parameters. The following code segment handles that. The code is so
simple and we do not need to discuss them one by one.

RunInstances req = new RunInstances();
RunInstancesType params = new RunInstancesType();

if (groupName == null) {
groupName = “default”;
GroupSetType gst = new GroupSetType();
GroupItemType git = new GroupItemType();
gst.setItem(new GroupItemType[]{git});


We need to configure the security parameters for each
invocation, so the following code will do that for us. This
means setting up the correct security policy for the method.


Now we have all we need, so let’s call the Service. We’ll use
the following code to invoke the service.

RunInstancesResponse respone = stub.RunInstances(req);

Now its time to process the response.

RunInstancesResponseType resType = respone.getRunInstancesResponse();
RunningInstancesSetType instances = resType.getInstancesSet();
RunningInstancesItemType[] items = instances.getItem();
ArrayList instanceIds = new ArrayList();
for (int i = 0; i < items.length; i++) { RunningInstancesItemType item = items[i]; instanceIds.add(item.getInstanceId()); System.out.println("InstanceID " + item.getInstanceId()); }

You can find the complete client for invoking RunInstances in
the resource section. Once you run this code it will start an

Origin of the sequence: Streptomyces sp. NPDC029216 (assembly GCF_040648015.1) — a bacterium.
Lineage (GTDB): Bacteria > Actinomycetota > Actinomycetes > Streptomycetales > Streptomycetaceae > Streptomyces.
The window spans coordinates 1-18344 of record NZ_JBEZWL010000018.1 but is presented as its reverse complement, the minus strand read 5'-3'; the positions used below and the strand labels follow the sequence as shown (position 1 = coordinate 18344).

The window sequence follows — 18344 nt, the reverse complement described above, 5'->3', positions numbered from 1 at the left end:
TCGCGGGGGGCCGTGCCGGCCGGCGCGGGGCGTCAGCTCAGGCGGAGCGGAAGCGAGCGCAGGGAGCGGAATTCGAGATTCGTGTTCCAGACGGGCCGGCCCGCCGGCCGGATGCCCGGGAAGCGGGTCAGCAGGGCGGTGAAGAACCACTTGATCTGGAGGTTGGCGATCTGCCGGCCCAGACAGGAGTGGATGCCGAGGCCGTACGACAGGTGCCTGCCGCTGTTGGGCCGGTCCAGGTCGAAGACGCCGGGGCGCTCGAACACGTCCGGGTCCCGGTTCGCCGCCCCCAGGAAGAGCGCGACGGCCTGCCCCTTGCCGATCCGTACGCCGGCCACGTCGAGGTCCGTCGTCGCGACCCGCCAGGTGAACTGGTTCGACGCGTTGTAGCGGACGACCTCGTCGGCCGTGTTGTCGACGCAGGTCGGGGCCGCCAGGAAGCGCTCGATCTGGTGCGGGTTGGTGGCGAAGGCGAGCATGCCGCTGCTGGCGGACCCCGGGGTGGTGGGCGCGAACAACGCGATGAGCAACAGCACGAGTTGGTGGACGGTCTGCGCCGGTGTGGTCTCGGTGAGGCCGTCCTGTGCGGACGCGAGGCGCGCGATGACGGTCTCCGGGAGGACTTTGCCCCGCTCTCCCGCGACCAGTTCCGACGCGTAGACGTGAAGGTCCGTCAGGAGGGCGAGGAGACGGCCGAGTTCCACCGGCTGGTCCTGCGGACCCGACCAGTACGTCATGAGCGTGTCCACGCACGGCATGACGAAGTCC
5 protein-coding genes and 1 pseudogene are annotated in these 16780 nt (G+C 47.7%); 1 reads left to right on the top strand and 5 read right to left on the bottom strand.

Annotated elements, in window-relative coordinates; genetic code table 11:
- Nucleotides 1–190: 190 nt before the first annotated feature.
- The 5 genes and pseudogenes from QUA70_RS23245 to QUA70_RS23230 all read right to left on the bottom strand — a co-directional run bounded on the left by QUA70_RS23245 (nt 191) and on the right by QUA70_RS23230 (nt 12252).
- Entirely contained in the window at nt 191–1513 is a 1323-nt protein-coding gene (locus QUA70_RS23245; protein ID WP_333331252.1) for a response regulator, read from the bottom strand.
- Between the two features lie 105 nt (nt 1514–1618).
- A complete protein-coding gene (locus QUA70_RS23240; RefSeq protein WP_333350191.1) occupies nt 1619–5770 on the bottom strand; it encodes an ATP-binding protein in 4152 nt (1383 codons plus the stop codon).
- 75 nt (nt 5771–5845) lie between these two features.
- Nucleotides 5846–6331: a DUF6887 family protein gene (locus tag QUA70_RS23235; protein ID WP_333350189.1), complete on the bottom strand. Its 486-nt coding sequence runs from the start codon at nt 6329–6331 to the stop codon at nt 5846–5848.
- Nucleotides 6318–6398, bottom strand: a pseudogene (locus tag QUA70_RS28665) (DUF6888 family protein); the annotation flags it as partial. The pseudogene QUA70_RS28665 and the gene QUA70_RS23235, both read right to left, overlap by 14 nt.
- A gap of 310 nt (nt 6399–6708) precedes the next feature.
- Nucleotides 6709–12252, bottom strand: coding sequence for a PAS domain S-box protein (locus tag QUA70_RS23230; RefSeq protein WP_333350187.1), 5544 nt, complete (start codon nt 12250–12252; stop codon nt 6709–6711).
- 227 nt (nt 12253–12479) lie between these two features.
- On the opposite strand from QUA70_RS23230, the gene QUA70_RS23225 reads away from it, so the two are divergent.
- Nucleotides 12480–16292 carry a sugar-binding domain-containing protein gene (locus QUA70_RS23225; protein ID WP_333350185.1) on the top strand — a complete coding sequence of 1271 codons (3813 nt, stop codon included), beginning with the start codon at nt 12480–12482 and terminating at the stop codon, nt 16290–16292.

EC2 instance for you. As we discussed before, we need to create
the Amazon EC2 account, then the key files as well as the Amazon
Machine Image. If we do not have them then it would be hard to
follow this document. However the concept will remain the same,
so if you want to invoke some other service you can follow the
same steps.

To run the client, you need to pass the location of the
public key, location of the certificate and name of the AMI. You
can find a sample client in the resource section, edit and
run it.


In this article we discussed how to use Axis2 tools to generate
client side code, and then we discussed how to use the generated
client to invoke a service. Since the Amazon EC2 has become one
of the most commonly used Cloud APIs, we use Amazon EC2 WSDL to
generate and invoke the service. In addition to that we
discussed some of the client side security of Axis2 and how to
use it. Now, you can complete the client to use the rest of the
methods in the stub.


  1. utils.jar



  4. Amazon Elastic Compute Cloud